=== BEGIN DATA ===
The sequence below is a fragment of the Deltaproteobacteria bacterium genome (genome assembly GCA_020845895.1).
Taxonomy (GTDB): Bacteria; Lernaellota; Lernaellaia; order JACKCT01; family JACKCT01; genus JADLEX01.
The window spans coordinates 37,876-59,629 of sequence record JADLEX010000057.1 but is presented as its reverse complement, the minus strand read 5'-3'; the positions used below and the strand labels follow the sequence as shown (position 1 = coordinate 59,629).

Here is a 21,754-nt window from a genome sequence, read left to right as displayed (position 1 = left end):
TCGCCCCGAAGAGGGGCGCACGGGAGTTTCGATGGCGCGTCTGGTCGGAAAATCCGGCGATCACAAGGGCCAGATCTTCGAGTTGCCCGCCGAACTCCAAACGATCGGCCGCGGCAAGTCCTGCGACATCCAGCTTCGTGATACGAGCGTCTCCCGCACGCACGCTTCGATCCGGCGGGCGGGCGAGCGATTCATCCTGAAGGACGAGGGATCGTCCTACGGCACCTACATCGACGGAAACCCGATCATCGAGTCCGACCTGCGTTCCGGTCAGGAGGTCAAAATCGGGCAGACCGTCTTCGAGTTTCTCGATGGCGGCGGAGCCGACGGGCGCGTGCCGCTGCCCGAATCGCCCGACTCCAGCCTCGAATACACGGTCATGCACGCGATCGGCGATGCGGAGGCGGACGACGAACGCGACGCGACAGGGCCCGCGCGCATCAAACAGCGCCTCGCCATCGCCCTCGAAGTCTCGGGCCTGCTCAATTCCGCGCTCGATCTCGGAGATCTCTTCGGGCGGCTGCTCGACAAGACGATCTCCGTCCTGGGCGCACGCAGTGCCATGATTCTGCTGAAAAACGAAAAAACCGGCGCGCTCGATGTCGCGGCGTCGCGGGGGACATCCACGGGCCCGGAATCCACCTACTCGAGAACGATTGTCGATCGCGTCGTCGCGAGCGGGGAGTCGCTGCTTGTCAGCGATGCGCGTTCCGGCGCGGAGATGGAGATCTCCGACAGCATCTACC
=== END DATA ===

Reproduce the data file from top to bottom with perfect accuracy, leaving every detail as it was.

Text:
The sequence below is a fragment of the Deltaproteobacteria bacterium genome (genome assembly GCA_020845895.1).
Taxonomy (GTDB): Bacteria; Lernaellota; Lernaellaia; order JACKCT01; family JACKCT01; genus JADLEX01.
The window spans coordinates 37,876-59,629 of sequence record JADLEX010000057.1 but is presented as its reverse complement, the minus strand read 5'-3'; the positions used below and the strand labels follow the sequence as shown (position 1 = coordinate 59,629).

Here is a 21,754-nt window from a genome sequence, read left to right as displayed (position 1 = left end):
TCGCCCCGAAGAGGGGCGCACGGGAGTTTCGATGGCGCGTCTGGTCGGAAAATCCGGCGATCACAAGGGCCAGATCTTCGAGTTGCCCGCCGAACTCCAAACGATCGGCCGCGGCAAGTCCTGCGACATCCAGCTTCGTGATACGAGCGTCTCCCGCACGCACGCTTCGATCCGGCGGGCGGGCGAGCGATTCATCCTGAAGGACGAGGGATCGTCCTACGGCACCTACATCGACGGAAACCCGATCATCGAGTCCGACCTGCGTTCCGGTCAGGAGGTCAAAATCGGGCAGACCGTCTTCGAGTTTCTCGATGGCGGCGGAGCCGACGGGCGCGTGCCGCTGCCCGAATCGCCCGACTCCAGCCTCGAATACACGGTCATGCACGCGATCGGCGATGCGGAGGCGGACGACGAACGCGACGCGACAGGGCCCGCGCGCATCAAACAGCGCCTCGCCATCGCCCTCGAAGTCTCGGGCCTGCTCAATTCCGCGCTCGATCTCGGAGATCTCTTCGGGCGGCTGCTCGACAAGACGATCTCCGTCCTGGGCGCACGCAGTGCCATGATTCTGCTGAAAAACGAAAAAACCGGCGCGCTCGATGTCGCGGCGTCGCGGGGGACATCCACGGGCCCGGAATCCACCTACTCGAGAACGATTGTCGATCGCGTCGTCGCGAGCGGGGAGTCGCTGCTTGTCAGCGATGCGCGTTCCGGCGCGGAGATGGAGATCTCCGACAGCATCTACC